If you are paying Rs.282 per litre for “Arab” petrol, what will you pay per litre for “Russian” petrol? Can you tell?
While the subsidized petrol scheme for some motorists and motorcycle riders is turning out to be a failure, there is hope that cheap Russian oil may soon be available. Despite Russia’s silence, various Pakistani government officials have assured the public that discounted Russian oil will arrive in Pakistan in May 2023. It remains unclear whether it will be available at petrol stations in May. Moreover, there are some unknown factors about Russian oil that cast doubt on the government’s claims of its cheapness.
What We Do Know About the Russian Oil
Pakistan will be importing Russian crude, not refined oil. This means that the consignment will first be refined in local refineries, but it is currently unknown how long this process will take and what the cost will be. As a result, the availability of Russian oil at petrol pumps may be delayed. Pakistan Refinery Limited (PRL) will initially refine Russian crude on a trial basis, and if successful, other refineries such as Pak-Arab Refinery Limited (PARCO) will join in later. However, if the experiment isn’t successful, it is uncertain what the next course of action will be.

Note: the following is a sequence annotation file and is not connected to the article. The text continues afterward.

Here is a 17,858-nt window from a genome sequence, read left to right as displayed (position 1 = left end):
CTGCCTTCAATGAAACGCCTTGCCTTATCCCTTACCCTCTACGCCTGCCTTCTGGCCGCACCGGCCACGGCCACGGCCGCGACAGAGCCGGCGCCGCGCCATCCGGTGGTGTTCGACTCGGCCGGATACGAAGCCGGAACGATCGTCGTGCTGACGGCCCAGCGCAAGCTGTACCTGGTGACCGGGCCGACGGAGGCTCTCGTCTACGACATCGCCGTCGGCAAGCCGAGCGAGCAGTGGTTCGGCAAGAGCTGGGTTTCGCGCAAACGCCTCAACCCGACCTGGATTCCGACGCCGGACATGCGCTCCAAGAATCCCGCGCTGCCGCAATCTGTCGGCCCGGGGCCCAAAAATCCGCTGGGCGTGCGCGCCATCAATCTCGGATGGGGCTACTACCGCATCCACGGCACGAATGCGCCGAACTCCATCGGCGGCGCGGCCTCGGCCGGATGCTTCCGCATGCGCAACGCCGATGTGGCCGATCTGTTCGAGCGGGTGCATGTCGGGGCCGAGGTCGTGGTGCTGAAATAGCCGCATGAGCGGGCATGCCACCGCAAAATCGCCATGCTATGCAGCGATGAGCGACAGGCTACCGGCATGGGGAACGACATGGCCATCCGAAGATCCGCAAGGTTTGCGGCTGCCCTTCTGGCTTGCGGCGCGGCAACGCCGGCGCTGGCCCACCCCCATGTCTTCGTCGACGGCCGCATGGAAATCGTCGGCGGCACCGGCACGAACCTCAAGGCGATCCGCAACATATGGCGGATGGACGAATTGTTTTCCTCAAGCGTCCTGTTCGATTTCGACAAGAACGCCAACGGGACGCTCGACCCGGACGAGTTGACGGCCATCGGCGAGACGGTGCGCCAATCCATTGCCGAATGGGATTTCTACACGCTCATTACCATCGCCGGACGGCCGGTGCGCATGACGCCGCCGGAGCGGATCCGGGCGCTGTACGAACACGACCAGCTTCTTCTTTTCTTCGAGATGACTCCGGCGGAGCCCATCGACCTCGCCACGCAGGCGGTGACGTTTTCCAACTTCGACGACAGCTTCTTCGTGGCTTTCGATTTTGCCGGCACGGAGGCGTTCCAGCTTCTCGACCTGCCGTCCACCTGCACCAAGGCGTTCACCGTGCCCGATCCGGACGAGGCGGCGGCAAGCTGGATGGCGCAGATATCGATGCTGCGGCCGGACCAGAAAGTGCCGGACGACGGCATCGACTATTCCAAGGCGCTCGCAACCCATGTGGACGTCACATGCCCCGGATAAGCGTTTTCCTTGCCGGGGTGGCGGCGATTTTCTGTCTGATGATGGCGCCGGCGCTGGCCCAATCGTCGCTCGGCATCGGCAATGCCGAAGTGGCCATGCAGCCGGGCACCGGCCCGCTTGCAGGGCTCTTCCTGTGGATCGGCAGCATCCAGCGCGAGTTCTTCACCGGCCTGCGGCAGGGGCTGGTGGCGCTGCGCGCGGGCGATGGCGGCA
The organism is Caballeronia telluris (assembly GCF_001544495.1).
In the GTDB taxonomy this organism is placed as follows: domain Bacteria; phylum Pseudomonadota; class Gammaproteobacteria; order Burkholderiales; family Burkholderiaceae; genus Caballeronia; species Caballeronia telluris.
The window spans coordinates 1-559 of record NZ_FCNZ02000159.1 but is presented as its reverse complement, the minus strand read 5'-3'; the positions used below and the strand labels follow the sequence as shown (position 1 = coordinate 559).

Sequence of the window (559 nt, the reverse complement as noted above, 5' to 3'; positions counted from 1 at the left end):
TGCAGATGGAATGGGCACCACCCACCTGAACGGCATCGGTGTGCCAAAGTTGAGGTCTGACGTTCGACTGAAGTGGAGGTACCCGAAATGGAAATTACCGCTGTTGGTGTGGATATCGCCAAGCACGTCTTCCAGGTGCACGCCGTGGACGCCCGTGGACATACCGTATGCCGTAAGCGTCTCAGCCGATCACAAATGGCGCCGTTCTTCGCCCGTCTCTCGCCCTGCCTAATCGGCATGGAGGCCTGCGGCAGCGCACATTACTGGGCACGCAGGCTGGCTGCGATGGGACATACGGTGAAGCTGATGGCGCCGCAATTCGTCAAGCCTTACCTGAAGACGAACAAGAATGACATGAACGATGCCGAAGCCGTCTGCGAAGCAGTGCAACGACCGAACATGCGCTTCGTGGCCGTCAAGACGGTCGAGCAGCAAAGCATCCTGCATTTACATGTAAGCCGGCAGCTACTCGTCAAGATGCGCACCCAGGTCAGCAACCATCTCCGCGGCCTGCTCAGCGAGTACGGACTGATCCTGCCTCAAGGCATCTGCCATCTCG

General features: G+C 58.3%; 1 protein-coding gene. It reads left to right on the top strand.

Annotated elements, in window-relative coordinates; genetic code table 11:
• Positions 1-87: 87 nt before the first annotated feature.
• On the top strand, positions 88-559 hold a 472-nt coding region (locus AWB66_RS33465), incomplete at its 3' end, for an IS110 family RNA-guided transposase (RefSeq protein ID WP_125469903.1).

What We Do Not Know About the Russian Oil
The government keeps claiming that it has struck gold with the purchase of Russian oil at discounted rates. However, the exact discount rate is unknown. Additionally, it is unclear which currency was used to finalize the deal, whether it was in US Dollars, Russian Rubles, Chinese Yuan, or some other currency.
What the Government Wants to Achieve With Cheap Russian Oil?
With elections looming and not much to show in terms of performance, the government is desperate to provide some sort of relief to the masses in the hope of winning the upcoming general elections. The availability of cheap Russian oil provides an excellent opportunity, but only if this experiment works.
Pakistan largely satisfies its energy needs from the Gulf and Middle Eastern countries such as Saudi Arabia, Kuwait, and the U.A.E. Pakistan hopes to import 100,000 barrels per day (bpd) from Russia, while the country’s current daily requirement is over 500,000 bpd. If the Russian experiment goes through, it would mean less reliance on Middle Eastern oil, which also has the potential to jeopardize Pakistan’s long standing relations with these countries.
Should the Prospects of Cheap Russian Oil Make Us Happy?
While it is generally true that saving money can make us happy, it is important to consider all factors involved. Cheap Russian oil may help the cash-strapped government and inflation-hit public, but we should also consider the potential environmental and political impacts. As this is an experiment, it could pass or fail. Let’s hope that it passes with flying colors without any unintended consequences.
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